If $\;f(x)+\frac{1}{x}=f^{-1}(\frac{1}{f(x)})\;$ and $f^{-1}(\frac{1}{f(x)})>0$. Then $f(x)$ is?

If $$f'(x)>0\; \forall \;x\in \mathbb R^+\;$$ where $$f:\mathbb R^+\rightarrow \mathbb R\;$$ and $$\;f(x)+\dfrac{1}{x}=f^{-1}\bigg(\dfrac{1}{f(x)}\bigg)\;$$ and $$f^{-1}\bigg(\dfrac{1}{f(x)}\bigg)>0$$. Then $$f(x)$$ is?.

My Approach:

I replaced $$f(x)$$ by $$\dfrac{1}{f(x)}\implies x\rightarrow f^{-1}\bigg(\dfrac{1}{f(x)}\bigg)$$.

$$\implies \; \dfrac{1}{f(x)}+\dfrac{1}{f^{-1}\bigg(\dfrac{1}{f(x)}\bigg)}=f^{-1}(f(x))$$

$$\implies\;$$ $$\dfrac{1}{f(x)}+\dfrac{x}{xf(x)+1}=x$$

$$\implies\; \dfrac{2xf(x)+1}{f(x)(xf(x)+1)}=x\; \implies \{xf(x)\}^2-\{xf(x)\}-1=0$$

$$\implies\;$$ $$xf(x)=\dfrac{1-\sqrt{5}}{2}$$ and $$xf(x)=\dfrac{1+\sqrt{5}}{2}$$.

But answer given is $$f(x)=\dfrac{\sqrt{5}-1}{2x}$$.

My Doubts:

$$1.$$ What is wrong in my method?

$$2.$$ Did I make any mistake by putting $$f(x)\rightarrow \dfrac{1}{f(x)}?$$

• You've got your domains mixed up, if f is only defined on $\mathbb{R}^+$, how can $f' > 0$ on $\mathbb{R}$? Assuming the domain is $\mathbb{R}^+$, then to replace $f(x)$ by $\frac{1}{f(x)}$, you need to show the following property: $\forall x \exists t_x \: f(t_x) = \frac{1}{f(x)}$ - I'm not sure how to check this. Now as you have that $f' > 0$, you only know that $f$ is strictly increasing (monotone), you don't know if it is onto or not. Then this also means that $f^{-1} \circ f(x) = x$ iff $x \in \text{range}(f)$, so that step needs explanation too.
– Anon
Commented Jun 1, 2022 at 20:27
• Could be missing something, but by switching $f$ and $1/f$, you will also change the meaning of $f^{-1}$. Indeed, it will change to $x \mapsto f(1/x)$, which will mean that the right hand side shouldn’t change! Commented Jun 1, 2022 at 21:29
• @TheoBendit Then how can i solve this problem? Commented Jun 2, 2022 at 4:35

The given answer is wrong, as can be verified in WA. OP's results are correct (also in WA), but only the negative solution satisfies the monotonicity condition $$\,f'(x) \gt 0\,$$ on $$\,\mathbb R^+\,$$.

Below is an alternate proof with the steps and substitutions made more explicit.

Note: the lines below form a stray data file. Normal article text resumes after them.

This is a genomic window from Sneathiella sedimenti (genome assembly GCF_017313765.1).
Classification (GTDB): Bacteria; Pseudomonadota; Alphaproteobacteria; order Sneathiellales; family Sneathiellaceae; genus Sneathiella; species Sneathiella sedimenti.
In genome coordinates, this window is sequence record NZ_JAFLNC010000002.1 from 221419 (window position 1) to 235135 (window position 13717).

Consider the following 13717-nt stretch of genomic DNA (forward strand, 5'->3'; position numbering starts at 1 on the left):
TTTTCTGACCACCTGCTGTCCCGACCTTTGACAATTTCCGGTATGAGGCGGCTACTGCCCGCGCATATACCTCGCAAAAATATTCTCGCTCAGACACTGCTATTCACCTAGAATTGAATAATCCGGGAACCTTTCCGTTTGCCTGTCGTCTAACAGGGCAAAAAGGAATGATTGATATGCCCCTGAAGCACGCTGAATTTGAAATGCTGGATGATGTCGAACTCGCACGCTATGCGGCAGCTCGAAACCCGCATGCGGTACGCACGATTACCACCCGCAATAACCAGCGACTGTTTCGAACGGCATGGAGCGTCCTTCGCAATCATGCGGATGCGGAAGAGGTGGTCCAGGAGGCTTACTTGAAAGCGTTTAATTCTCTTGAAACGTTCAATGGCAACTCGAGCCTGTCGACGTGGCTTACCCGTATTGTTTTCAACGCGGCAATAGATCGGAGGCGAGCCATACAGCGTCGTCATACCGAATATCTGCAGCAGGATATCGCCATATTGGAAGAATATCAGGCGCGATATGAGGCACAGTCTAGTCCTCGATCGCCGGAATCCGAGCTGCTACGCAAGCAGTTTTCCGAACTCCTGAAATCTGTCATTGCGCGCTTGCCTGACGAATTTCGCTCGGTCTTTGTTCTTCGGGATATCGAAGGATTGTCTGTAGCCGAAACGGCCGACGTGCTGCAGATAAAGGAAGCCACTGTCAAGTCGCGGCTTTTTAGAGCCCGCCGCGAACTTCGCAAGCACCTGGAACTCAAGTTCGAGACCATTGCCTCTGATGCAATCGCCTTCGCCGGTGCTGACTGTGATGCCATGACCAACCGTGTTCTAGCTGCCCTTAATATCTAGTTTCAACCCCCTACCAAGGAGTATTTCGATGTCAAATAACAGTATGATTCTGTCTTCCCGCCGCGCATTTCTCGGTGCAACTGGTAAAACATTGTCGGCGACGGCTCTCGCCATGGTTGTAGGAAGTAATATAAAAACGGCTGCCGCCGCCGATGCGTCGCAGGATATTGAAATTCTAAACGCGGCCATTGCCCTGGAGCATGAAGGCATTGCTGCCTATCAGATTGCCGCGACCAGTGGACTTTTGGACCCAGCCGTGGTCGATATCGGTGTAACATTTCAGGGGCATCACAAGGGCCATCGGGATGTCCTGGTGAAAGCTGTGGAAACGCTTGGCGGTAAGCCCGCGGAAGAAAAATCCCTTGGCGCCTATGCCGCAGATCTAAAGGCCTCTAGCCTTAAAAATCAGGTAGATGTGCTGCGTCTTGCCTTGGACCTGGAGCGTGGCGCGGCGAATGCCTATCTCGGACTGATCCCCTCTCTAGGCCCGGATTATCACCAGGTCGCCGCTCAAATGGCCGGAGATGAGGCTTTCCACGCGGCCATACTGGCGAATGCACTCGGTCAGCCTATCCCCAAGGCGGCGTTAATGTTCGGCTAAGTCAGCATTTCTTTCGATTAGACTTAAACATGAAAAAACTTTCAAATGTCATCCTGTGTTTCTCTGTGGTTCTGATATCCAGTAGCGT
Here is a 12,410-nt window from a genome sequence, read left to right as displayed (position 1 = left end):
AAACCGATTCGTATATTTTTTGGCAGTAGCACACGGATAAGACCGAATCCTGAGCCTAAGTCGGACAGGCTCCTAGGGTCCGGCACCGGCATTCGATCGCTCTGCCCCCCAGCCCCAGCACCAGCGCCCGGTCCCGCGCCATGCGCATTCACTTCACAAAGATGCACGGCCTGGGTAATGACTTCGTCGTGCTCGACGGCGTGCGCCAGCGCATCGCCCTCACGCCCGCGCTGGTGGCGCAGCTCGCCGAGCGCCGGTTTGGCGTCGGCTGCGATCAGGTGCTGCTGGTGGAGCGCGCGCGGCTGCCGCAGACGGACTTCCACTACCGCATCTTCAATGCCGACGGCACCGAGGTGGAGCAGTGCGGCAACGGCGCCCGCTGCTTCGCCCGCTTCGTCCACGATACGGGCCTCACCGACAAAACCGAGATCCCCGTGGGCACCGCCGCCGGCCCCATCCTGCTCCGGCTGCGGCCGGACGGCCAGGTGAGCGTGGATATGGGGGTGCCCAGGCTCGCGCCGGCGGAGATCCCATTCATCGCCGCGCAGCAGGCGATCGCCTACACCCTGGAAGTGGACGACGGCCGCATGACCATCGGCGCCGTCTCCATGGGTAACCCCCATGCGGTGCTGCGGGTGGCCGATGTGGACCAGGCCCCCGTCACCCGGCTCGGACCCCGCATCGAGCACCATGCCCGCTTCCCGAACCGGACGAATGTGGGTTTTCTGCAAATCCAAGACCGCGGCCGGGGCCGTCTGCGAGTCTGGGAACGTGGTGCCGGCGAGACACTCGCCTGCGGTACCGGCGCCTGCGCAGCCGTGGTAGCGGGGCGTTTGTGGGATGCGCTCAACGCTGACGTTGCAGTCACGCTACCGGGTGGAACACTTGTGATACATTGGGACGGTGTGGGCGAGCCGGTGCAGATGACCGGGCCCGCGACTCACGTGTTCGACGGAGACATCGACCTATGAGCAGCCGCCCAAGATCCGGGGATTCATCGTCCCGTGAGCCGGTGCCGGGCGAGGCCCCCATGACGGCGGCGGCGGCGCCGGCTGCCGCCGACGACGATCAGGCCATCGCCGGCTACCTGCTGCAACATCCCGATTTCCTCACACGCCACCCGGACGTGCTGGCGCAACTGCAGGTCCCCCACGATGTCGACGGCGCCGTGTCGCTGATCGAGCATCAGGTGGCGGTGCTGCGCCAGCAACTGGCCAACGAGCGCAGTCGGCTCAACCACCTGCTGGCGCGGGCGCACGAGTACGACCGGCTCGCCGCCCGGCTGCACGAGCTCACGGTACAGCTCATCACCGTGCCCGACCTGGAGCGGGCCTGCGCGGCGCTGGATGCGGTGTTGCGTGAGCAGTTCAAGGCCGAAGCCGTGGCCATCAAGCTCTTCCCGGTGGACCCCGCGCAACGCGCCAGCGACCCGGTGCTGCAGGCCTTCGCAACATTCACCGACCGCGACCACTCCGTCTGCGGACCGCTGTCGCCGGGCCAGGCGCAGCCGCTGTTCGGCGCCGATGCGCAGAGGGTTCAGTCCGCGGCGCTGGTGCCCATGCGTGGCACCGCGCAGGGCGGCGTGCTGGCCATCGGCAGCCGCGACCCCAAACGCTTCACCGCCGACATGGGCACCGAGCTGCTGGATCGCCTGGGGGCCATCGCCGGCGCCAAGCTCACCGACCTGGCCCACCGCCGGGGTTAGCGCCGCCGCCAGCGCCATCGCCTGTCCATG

$$f(x)+\dfrac{1}{x}=f^{-1}\left(\dfrac{1}{f(x)}\right)$$

Let $$\,y = f(x)\,$$, then $$\,x = f^{-1}(y) = h(y)\,$$ and the equation becomes $$\,y + \dfrac{1}{h(y)}=h\left(\dfrac{1}{y}\right)\,$$, or:

$$y \, h(y) + 1 = h(y)\,h\left(\dfrac{1}{y}\right) \tag{1}$$

Writing $$\,(1)\,$$ for $$\,y \mapsto \dfrac{1}{y}\,$$:

$$\dfrac{1}{y} \,h\left(\dfrac{1}{y}\right) + 1 = h\left(\dfrac{1}{y}\right)\,h(y) \;\;\iff\;\; h\left(\dfrac{1}{y}\right)\,\big(y\,h(y) - 1\big) = y \tag{2}$$

Multiplying $$\,(1) \times(2)\,$$ and canceling out $$\,h\left(\dfrac{1}{y}\right) \gt 0\,$$:

$$\require{cancel} \big(y \, h(y) + 1\big)\,\big(y \, h(y) - 1\big)\,\cancel{h\left(\dfrac{1}{y}\right)} = y\,h(y)\,\cancel{h\left(\dfrac{1}{y}\right)} \\ \iff\quad y^2\,h^2(y) - y\,h(y) - 1 = 0 \quad\iff\quad h(y) = \dfrac{1 \pm \sqrt{5}}{2y}$$

It is easily verified that $$\,h\big(h(y)\big) = y\,$$, so $$\,f(x)=f^{-1}(x)=h(x)=\dfrac{1 \pm \sqrt{5}}{2x}\,$$.

Both solutions satisfy the additional constraint $$\,f^{-1}\left(\dfrac{1}{f(x)}\right) \gt 0\,$$ for $$\,x \in \mathbb R^+\,$$, because $$\,f\,$$ is of the form $$\,f(x)=f^{-1}(x) = \dfrac{\lambda}{x}\,$$, and therefore $$\,f^{-1}\left(\dfrac{1}{f(x)}\right) = \dfrac{\lambda^2}{x} \gt 0\,$$ when $$\,x \gt 0\,$$.

Only the negative solution satisfies the condition $$\,f'(x) \gt 0\,$$, so in the end $$\,f(x) = \dfrac{1-\sqrt{5}}{2x}\,$$.

• But $f'(x) > 0 \; \forall \; x \in \mathbb{R}^+$ so shouldn't ${1 - \sqrt{5} \over 2x}$ be the only solution? Commented Jun 2, 2022 at 6:26
• @VictorSouza Thanks, I completely missed that condition somehow. I corrected the answer now.
– dxiv
Commented Jun 2, 2022 at 6:42